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Amarillo remembers Columbia Commander Rick Husband

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Ten years ago on Friday, February 1st, a trail of fire in the sky shattered the hearts of people all across our nation, particularly those of the people of Amarillo as it lost one of its own as Space Shuttle Columbia disintegrated upon re-entry of earth's atmosphere.

People who were close with Shuttle Commander and Amarillo Native Rick Husband say even after growing up and leaving Amarillo, this community was very much a part of who he was until the day he died. And from that tragic day forward, the community of Amarillo has made sure that he will always be a part of us.

For a man who so dearly loved being up in space, it was his "down-to-earth" attitude so many remember about Rick Husband. 

"Because he had Amarillo roots," said former Amarillo Mayor, Trent Sisemore. "He had Amarillo values. He was a man of integrity, he loved the things that are important to a lot of people in this community -- family, the Lord."

Amarillo roots Husband took with him everywhere, even all the way to outer space.

"Rick was so proud of being from Amarillo that in the morning's they let the astronauts pick their wake up music," said another close friend of Husband's, Ellen Robertson Green. "And when it was Rick's turn he picked Amarillo By Morning."

Then tragedy struck, leaving Amarillo in mourning for days, weeks, years. Although Husband never made it back to Amarillo in person, who he was in spirit, never left. Leaving things behind like his car that he drove through high school, college, and until the day he died. When his family decided to auction it off for charity, Sisemore took that opportunity to buy and preserve it.

"It still has his Texas Tech sticker on the back and his NASA sticker on the windshield," said Sisemore. "I realize this is not my car. Even though I own the title of it right now, it's Rick Husband's car. It either belongs to our airport or to his son. I'm just a steward of it in this moment in history."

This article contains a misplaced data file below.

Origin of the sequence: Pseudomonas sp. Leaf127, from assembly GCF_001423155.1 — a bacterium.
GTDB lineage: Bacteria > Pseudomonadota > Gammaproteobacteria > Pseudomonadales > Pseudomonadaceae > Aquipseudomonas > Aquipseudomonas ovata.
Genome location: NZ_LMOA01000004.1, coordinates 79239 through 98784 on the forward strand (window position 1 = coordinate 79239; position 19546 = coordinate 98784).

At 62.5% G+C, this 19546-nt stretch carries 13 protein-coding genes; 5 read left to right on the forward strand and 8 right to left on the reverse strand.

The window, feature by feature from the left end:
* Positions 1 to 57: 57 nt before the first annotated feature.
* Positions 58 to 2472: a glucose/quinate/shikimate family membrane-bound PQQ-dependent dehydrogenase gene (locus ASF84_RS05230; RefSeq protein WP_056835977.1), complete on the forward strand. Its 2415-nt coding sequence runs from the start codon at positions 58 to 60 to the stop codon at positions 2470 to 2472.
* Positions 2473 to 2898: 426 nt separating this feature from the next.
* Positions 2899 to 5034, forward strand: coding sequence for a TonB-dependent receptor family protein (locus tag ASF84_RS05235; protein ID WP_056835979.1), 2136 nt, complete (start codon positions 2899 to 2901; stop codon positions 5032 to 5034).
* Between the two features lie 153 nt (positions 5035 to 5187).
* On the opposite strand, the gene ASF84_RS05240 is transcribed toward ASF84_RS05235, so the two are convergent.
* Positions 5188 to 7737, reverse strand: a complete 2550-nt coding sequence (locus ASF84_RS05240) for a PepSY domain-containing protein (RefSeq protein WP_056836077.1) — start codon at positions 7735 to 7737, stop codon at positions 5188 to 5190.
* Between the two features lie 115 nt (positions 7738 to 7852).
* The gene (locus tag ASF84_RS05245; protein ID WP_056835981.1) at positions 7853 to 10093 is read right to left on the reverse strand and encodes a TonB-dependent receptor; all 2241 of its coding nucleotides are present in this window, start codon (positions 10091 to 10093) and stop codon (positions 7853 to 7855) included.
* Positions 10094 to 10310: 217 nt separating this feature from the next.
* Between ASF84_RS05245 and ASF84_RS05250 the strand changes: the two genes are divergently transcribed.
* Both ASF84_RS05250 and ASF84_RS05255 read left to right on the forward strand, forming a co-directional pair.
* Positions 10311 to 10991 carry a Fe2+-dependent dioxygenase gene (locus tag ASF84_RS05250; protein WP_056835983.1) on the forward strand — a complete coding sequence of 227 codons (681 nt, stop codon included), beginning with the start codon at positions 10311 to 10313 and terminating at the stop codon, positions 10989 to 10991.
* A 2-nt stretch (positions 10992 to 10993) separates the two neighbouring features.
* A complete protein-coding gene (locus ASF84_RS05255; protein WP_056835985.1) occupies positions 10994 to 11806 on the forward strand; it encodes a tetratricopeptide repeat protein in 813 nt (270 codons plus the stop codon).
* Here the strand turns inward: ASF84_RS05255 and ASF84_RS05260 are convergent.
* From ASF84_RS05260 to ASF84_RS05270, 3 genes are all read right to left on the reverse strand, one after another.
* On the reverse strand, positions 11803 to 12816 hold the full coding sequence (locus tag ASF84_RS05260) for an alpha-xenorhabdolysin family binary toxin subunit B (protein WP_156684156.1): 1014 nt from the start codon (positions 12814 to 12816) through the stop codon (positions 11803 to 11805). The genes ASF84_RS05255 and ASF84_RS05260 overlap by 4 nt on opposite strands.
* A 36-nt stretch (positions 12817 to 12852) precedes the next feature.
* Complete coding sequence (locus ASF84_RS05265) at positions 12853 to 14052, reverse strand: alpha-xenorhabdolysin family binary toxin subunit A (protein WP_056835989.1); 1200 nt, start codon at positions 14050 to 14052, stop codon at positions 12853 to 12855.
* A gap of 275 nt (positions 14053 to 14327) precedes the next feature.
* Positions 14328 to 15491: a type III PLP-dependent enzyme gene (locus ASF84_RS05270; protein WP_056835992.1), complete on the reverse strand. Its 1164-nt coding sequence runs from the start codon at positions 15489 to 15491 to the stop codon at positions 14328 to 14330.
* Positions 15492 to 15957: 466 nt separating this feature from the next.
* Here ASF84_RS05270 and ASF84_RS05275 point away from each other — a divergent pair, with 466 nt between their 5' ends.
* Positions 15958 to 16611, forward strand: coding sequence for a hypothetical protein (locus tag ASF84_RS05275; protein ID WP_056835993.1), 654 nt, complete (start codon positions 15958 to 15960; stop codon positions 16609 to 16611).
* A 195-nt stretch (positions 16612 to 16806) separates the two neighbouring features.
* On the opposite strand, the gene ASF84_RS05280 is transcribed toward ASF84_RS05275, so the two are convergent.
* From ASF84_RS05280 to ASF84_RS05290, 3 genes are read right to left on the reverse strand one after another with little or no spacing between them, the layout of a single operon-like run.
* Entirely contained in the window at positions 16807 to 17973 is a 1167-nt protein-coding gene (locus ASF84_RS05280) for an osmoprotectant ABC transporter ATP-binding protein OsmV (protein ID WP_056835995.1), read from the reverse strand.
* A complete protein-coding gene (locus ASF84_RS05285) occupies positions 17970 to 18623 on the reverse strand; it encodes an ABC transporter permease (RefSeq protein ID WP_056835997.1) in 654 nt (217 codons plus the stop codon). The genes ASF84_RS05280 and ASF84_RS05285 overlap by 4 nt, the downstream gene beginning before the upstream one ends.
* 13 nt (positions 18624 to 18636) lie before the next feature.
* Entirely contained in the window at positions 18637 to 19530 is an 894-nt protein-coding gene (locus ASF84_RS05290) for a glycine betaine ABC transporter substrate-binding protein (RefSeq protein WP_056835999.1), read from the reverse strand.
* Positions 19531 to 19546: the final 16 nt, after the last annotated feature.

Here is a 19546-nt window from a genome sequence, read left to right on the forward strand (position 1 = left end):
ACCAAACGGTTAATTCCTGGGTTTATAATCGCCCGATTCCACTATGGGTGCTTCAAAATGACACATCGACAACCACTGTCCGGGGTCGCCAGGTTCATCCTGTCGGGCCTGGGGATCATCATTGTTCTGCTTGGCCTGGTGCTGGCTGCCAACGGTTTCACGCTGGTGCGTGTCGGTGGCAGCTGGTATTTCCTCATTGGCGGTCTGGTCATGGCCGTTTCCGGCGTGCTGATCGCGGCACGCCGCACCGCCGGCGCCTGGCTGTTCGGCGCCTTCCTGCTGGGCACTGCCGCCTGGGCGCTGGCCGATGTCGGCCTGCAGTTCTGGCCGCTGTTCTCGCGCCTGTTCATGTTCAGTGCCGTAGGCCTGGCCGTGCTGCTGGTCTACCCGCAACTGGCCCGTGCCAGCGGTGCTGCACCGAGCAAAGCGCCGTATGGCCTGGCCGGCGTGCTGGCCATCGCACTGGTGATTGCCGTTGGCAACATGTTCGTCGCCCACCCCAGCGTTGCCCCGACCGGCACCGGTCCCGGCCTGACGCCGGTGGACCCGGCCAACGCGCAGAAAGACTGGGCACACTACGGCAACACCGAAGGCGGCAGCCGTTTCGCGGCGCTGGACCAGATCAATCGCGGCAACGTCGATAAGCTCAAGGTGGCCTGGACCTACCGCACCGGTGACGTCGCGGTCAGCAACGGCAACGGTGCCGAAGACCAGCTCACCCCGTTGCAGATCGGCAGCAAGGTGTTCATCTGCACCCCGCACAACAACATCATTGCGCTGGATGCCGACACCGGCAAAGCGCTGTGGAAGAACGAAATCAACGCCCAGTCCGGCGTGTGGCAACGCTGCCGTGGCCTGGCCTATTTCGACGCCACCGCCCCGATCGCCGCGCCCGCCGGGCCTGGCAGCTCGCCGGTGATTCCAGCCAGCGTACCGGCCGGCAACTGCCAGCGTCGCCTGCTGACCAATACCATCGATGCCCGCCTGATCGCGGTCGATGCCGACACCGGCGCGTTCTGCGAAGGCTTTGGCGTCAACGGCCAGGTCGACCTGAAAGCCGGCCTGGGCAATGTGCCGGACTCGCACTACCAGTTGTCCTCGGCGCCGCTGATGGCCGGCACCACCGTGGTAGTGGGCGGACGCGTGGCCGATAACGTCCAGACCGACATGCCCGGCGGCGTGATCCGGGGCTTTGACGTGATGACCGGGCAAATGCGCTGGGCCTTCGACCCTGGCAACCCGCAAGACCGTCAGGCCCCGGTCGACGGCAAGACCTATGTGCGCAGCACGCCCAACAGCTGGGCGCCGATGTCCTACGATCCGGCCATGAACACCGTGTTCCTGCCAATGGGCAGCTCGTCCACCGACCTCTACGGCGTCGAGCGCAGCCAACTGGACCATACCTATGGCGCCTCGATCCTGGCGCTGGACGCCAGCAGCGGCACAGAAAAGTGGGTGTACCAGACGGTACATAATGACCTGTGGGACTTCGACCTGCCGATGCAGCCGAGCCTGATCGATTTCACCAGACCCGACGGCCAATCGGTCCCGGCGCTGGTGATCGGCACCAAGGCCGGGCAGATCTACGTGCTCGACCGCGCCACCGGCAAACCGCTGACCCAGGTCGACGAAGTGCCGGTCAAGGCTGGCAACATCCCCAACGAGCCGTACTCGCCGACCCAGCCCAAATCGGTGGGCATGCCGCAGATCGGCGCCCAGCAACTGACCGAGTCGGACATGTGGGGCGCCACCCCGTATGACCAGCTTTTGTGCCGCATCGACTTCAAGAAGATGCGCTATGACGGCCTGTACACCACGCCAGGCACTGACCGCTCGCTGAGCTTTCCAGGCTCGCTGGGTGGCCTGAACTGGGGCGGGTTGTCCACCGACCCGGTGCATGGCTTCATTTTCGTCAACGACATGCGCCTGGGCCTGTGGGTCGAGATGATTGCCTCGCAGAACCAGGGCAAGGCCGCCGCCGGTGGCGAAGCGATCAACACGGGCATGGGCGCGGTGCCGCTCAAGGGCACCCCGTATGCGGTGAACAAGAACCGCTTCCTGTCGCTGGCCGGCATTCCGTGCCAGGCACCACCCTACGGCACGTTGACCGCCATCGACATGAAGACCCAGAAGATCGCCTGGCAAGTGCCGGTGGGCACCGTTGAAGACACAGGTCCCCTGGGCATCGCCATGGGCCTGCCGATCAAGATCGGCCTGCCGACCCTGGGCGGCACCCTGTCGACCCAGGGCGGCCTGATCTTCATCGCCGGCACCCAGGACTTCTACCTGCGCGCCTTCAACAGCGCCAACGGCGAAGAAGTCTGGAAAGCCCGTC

Husband also left part of his heart and soul at home in the minds of hundreds of children in our schools.

"He impacted Amarillo because he impacted the youth of Amarillo," continued Sisemore. "He spent time with the youth in elementary schools and those young people still remember him."

"We have so many kids that look up to people like Rick Husband and I think that's what his legacy is to the people of Amarillo and certainly to the school children of Amarillo is that it doesn't matter where you start," added Green. "It matters where you finish."

For as proud as Husband was of Amarillo, after his passing, Amarillo wanted to show the world how proud we are of him.

"There was just an outpouring from the community that they wanted to do something for the Husband family and overwhelmingly it was the rename the airport," said Sisemore.

"It gives people a chance to pause and to find out who he was if they don't know who he was," said Green. "And also what kind of person he was and I think that's an important part of his legacy as well."

A statue, created in his image, standing tall, proud and ready to take flight, dream, and achieve.

"There was a great man from Amarillo who achieved the ultimate success in his field, and died doing that," said Sisemore. "And that airport is a reminder of that success and that intuitiveness and that hard work that he gave to our nation and our world."

Friday, the public is invited to come out to a local event honoring Rick Husband. From ten to four, the Texas Air and Space Museum will be honoring and highlighting the life of the Amarillo native and the other crew members who died on Space Shuttle Columbia ten years ago.

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